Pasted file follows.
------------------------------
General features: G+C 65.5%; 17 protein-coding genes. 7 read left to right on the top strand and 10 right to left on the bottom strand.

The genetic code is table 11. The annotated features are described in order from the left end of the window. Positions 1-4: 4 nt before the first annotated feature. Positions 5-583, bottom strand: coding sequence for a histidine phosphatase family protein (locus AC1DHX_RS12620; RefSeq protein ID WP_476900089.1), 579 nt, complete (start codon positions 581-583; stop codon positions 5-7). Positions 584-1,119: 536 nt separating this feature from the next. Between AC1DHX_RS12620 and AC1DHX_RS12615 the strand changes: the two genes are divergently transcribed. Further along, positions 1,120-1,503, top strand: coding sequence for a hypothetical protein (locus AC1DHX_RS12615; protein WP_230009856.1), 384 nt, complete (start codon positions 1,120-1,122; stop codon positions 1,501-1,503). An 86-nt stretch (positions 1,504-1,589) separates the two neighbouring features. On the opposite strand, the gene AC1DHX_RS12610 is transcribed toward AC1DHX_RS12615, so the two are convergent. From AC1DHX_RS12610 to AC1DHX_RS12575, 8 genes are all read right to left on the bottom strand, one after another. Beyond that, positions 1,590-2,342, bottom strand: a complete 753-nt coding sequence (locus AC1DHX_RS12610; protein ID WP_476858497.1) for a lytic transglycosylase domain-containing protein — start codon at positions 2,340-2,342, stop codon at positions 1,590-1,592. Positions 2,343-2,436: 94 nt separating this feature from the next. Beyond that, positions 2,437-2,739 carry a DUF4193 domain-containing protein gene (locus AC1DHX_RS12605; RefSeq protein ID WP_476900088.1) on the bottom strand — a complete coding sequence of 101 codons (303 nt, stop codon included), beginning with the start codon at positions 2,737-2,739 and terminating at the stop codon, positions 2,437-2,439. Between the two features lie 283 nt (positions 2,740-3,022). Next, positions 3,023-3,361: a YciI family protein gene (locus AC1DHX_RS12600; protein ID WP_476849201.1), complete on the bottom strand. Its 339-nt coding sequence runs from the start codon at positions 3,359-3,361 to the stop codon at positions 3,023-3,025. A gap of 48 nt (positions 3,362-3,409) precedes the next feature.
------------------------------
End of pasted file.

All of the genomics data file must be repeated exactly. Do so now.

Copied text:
General features: G+C 65.5%; 17 protein-coding genes. 7 read left to right on the top strand and 10 right to left on the bottom strand.

The genetic code is table 11. The annotated features are described in order from the left end of the window. Positions 1-4: 4 nt before the first annotated feature. Positions 5-583, bottom strand: coding sequence for a histidine phosphatase family protein (locus AC1DHX_RS12620; RefSeq protein ID WP_476900089.1), 579 nt, complete (start codon positions 581-583; stop codon positions 5-7). Positions 584-1,119: 536 nt separating this feature from the next. Between AC1DHX_RS12620 and AC1DHX_RS12615 the strand changes: the two genes are divergently transcribed. Further along, positions 1,120-1,503, top strand: coding sequence for a hypothetical protein (locus AC1DHX_RS12615; protein WP_230009856.1), 384 nt, complete (start codon positions 1,120-1,122; stop codon positions 1,501-1,503). An 86-nt stretch (positions 1,504-1,589) separates the two neighbouring features. On the opposite strand, the gene AC1DHX_RS12610 is transcribed toward AC1DHX_RS12615, so the two are convergent. From AC1DHX_RS12610 to AC1DHX_RS12575, 8 genes are all read right to left on the bottom strand, one after another. Beyond that, positions 1,590-2,342, bottom strand: a complete 753-nt coding sequence (locus AC1DHX_RS12610; protein ID WP_476858497.1) for a lytic transglycosylase domain-containing protein — start codon at positions 2,340-2,342, stop codon at positions 1,590-1,592. Positions 2,343-2,436: 94 nt separating this feature from the next. Beyond that, positions 2,437-2,739 carry a DUF4193 domain-containing protein gene (locus AC1DHX_RS12605; RefSeq protein ID WP_476900088.1) on the bottom strand — a complete coding sequence of 101 codons (303 nt, stop codon included), beginning with the start codon at positions 2,737-2,739 and terminating at the stop codon, positions 2,437-2,439. Between the two features lie 283 nt (positions 2,740-3,022). Next, positions 3,023-3,361: a YciI family protein gene (locus AC1DHX_RS12600; protein ID WP_476849201.1), complete on the bottom strand. Its 339-nt coding sequence runs from the start codon at positions 3,359-3,361 to the stop codon at positions 3,023-3,025. A gap of 48 nt (positions 3,362-3,409) precedes the next feature.